pip install cairosvg
cairosvg in.svg -o out.pdf

CairoSVG Documentation

  • 2
    There are even python-bindings you can use. Unfortunately I found that this method is rather limited, i.e. a lot of svg features are not supported. – bodo Mar 12 '17 at 10:09

I get good results from printing from Inkscape (0.47 too) to PDF, and for saving as PDF (but slightly different), but this might depend on the graphic at hand.

An alternative with lower resolution (I did not try any switches to improve it) is

 convert file.svgz file.pdf 

convert is part of the ImageMagick package. Rasterizer is another program:

 rasterizer -m application/pdf file.svgz -d file.pdf 

To find out, which programs which handle svgs are installed on your system, just try

 apropos -s 1 svg

The manpage for these programs should explain, wether the program is useful for converting the svg to pdf.

  • 22
    Thank you for your suggestions. FYI convert is not an answer to the original question, because convert rasterizes the SVG to a bitmap image, and the original question was looking for a solution which doesn't do that. – pts Jan 22 '12 at 20:15

https://superuser.com/a/79064/19956 mentions gsvg, part of GhostPDL.

I've tried gsvg ghostpdl-9.06 on Ubuntu Lucid, but it failed for two SVGs generated by Inkscape. One SVG had text in it, the other had only vector graphics. It also failed for simple graphics without Inkscape extensions or clip-path. So I don't consider gsvg a usable SVG-to-PDF converter.


I'm wondering why it hasn't been mentioned before, but I tested a bunch of different svg->pdf converters and found that the best one is Headless Chrome. It produces the most precise results for me. Before switching to Chrome, I was trying to fight with Inkscape bugs, but many of them are too serious and I can't do much about it (transparency bugs, wrong fonts, etc).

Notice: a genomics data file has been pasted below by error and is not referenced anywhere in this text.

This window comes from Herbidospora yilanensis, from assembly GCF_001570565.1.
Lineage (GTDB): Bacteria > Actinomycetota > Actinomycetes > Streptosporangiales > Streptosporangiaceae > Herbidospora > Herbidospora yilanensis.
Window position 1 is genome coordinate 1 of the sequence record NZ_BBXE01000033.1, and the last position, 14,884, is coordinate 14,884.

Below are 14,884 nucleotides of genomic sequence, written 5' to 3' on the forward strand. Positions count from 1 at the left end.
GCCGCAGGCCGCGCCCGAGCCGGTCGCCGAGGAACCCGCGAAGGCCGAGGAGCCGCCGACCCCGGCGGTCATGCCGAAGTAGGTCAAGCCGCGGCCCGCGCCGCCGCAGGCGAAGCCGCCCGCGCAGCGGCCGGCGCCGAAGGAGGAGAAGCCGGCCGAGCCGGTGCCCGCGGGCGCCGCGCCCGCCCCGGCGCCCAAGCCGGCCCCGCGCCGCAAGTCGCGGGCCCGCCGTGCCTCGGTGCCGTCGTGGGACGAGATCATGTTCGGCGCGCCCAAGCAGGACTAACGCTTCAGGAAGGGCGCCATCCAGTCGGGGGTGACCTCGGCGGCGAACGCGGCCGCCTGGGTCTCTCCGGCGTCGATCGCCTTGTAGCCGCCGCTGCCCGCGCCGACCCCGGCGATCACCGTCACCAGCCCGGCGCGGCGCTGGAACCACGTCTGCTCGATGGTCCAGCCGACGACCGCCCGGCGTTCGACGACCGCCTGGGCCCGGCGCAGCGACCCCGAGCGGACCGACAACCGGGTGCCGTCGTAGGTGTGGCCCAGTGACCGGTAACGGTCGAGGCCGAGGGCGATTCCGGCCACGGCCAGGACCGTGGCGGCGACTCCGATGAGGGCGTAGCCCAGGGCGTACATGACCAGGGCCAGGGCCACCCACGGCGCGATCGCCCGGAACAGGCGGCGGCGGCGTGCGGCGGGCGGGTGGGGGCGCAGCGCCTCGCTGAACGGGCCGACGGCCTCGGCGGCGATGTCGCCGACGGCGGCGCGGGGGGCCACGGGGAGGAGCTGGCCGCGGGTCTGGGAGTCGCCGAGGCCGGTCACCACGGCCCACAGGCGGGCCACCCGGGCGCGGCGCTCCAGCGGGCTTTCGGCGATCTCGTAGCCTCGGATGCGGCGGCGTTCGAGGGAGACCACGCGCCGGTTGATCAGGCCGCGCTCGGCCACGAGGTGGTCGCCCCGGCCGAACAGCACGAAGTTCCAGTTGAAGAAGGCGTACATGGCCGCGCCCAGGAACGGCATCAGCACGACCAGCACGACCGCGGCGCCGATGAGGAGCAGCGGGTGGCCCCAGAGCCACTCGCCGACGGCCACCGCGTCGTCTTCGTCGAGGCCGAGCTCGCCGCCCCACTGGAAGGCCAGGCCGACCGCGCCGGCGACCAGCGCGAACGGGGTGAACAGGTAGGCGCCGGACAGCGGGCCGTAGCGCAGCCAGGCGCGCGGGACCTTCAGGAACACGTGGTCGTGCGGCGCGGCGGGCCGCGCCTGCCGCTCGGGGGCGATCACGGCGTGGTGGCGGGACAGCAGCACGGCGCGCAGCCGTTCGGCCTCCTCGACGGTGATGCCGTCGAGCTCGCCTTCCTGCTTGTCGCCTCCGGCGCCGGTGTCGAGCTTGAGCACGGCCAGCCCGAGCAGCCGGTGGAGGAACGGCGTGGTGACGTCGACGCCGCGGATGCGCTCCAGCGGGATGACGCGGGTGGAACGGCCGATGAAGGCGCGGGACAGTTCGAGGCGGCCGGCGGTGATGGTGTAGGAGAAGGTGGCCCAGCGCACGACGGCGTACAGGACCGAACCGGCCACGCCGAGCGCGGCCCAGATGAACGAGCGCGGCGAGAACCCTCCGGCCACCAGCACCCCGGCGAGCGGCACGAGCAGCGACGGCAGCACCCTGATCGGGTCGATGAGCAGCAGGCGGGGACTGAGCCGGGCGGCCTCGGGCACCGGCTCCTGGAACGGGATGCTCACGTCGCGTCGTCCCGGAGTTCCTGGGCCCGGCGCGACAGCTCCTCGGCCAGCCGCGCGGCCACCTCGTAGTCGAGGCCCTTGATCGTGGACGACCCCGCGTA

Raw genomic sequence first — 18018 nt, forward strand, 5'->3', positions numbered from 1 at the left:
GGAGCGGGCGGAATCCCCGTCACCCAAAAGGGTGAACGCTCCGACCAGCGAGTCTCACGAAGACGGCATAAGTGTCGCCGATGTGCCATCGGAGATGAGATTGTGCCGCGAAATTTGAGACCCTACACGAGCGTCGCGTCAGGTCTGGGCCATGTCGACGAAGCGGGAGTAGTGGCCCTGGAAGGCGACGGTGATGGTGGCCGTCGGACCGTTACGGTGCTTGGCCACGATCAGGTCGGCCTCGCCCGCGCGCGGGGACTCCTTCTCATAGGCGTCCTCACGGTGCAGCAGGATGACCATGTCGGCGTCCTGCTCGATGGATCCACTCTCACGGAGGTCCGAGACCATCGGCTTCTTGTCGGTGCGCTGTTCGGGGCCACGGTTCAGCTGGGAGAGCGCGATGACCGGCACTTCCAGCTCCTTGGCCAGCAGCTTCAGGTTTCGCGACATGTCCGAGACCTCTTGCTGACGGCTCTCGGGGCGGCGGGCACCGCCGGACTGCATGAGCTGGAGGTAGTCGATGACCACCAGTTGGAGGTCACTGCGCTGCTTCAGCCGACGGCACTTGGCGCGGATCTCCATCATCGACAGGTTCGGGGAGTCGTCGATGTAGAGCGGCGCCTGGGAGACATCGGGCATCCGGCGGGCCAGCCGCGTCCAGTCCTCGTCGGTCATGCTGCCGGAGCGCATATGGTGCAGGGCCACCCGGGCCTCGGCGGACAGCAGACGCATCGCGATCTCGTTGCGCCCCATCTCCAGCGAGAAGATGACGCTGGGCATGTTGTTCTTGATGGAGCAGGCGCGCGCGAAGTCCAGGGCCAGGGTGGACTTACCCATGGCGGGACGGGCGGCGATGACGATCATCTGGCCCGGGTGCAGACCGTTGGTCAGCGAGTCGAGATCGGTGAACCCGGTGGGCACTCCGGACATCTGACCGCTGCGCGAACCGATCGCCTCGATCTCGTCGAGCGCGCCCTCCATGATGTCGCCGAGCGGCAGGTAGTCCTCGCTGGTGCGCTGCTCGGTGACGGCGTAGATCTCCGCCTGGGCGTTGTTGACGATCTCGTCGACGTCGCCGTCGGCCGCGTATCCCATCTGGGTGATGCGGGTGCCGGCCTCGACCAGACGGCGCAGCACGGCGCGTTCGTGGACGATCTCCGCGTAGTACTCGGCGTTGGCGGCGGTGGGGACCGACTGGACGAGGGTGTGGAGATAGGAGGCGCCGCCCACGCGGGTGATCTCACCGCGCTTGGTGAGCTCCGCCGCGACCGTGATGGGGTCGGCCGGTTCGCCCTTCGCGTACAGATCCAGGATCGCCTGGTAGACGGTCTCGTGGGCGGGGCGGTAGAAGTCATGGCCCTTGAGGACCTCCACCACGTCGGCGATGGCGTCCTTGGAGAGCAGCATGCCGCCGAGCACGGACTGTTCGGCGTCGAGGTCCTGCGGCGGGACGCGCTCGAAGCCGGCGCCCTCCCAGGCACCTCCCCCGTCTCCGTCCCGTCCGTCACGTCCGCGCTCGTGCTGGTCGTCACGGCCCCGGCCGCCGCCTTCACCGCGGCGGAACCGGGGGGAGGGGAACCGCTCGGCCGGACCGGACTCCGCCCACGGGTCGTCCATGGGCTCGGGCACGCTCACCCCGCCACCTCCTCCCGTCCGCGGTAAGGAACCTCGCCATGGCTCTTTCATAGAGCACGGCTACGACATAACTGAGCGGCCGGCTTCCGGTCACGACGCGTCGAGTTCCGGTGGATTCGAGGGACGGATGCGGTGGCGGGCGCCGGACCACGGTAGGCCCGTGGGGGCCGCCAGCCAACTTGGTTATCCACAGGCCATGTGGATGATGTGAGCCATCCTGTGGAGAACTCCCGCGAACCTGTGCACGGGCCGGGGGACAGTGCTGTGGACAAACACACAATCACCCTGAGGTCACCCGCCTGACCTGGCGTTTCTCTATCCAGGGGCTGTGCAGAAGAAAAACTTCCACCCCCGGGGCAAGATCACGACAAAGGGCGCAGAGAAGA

chrome --headless --disable-gpu --print-to-pdf="output.pdf" "input.svg"

It needs some tweaks to use custom PDF size(A4 is default), but I was able to set custom size after some googling and playing with CSS and SVG attributes (check out this answer on stackoverflow)

  • 1
    Welcome to Super User! External links can break or be unavailable, in which case your answer would be just a teaser. Even while links still work, the content can't be indexed to help people find the solution. Please include the essential information within your answer and use the link for attribution and further reading. Thanks. – fixer1234 Jul 2 '19 at 3:47
  • from WSL, you need some extra flags chromium --no-sandbox --disable-setuid-sandbox --headless --disable-gpu --print-to-pdf=output.pdf input.svg – ticapix Jul 20 '19 at 20:31